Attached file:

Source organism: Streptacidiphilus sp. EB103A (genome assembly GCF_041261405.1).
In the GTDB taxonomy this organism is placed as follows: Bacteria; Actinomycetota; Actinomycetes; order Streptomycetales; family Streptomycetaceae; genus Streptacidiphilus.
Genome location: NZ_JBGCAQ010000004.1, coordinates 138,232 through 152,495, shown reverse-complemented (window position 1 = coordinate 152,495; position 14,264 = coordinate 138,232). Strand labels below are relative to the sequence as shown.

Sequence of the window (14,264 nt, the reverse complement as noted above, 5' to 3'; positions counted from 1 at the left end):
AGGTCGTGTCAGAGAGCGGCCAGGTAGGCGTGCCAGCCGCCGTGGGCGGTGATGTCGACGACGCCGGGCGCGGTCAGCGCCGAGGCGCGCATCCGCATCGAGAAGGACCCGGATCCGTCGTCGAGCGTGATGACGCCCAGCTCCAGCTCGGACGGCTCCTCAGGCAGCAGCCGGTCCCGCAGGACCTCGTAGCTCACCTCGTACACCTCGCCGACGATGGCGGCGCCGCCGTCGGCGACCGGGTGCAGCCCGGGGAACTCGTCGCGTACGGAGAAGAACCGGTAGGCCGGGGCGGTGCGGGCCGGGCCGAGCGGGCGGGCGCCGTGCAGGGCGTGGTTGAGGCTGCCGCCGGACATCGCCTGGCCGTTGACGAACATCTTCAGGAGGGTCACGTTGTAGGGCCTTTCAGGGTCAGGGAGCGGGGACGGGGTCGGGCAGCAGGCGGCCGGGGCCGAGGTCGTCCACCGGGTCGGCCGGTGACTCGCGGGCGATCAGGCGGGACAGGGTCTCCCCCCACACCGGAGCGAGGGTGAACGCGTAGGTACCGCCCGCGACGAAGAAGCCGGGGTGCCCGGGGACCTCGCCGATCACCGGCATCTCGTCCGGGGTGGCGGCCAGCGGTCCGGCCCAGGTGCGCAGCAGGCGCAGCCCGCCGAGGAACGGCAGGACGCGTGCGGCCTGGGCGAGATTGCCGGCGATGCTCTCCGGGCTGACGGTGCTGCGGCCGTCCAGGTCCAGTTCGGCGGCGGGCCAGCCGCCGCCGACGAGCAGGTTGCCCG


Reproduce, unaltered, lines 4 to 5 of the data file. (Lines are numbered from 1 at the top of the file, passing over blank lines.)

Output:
Sequence of the window (14,264 nt, the reverse complement as noted above, 5' to 3'; positions counted from 1 at the left end):
AGGTCGTGTCAGAGAGCGGCCAGGTAGGCGTGCCAGCCGCCGTGGGCGGTGATGTCGACGACGCCGGGCGCGGTCAGCGCCGAGGCGCGCATCCGCATCGAGAAGGACCCGGATCCGTCGTCGAGCGTGATGACGCCCAGCTCCAGCTCGGACGGCTCCTCAGGCAGCAGCCGGTCCCGCAGGACCTCGTAGCTCACCTCGTACACCTCGCCGACGATGGCGGCGCCGCCGTCGGCGACCGGGTGCAGCCCGGGGAACTCGTCGCGTACGGAGAAGAACCGGTAGGCCGGGGCGGTGCGGGCCGGGCCGAGCGGGCGGGCGCCGTGCAGGGCGTGGTTGAGGCTGCCGCCGGACATCGCCTGGCCGTTGACGAACATCTTCAGGAGGGTCACGTTGTAGGGCCTTTCAGGGTCAGGGAGCGGGGACGGGGTCGGGCAGCAGGCGGCCGGGGCCGAGGTCGTCCACCGGGTCGGCCGGTGACTCGCGGGCGATCAGGCGGGACAGGGTCTCCCCCCACACCGGAGCGAGGGTGAACGCGTAGGTACCGCCCGCGACGAAGAAGCCGGGGTGCCCGGGGACCTCGCCGATCACCGGCATCTCGTCCGGGGTGGCGGCCAGCGGTCCGGCCCAGGTGCGCAGCAGGCGCAGCCCGCCGAGGAACGGCAGGACGCGTGCGGCCTGGGCGAGATTGCCGGCGATGCTCTCCGGGCTGACGGTGCTGCGGCCGTCCAGGTCCAGTTCGGCGGCGGGCCAGCCGCCGCCGACGAGCAGGTTGCCCG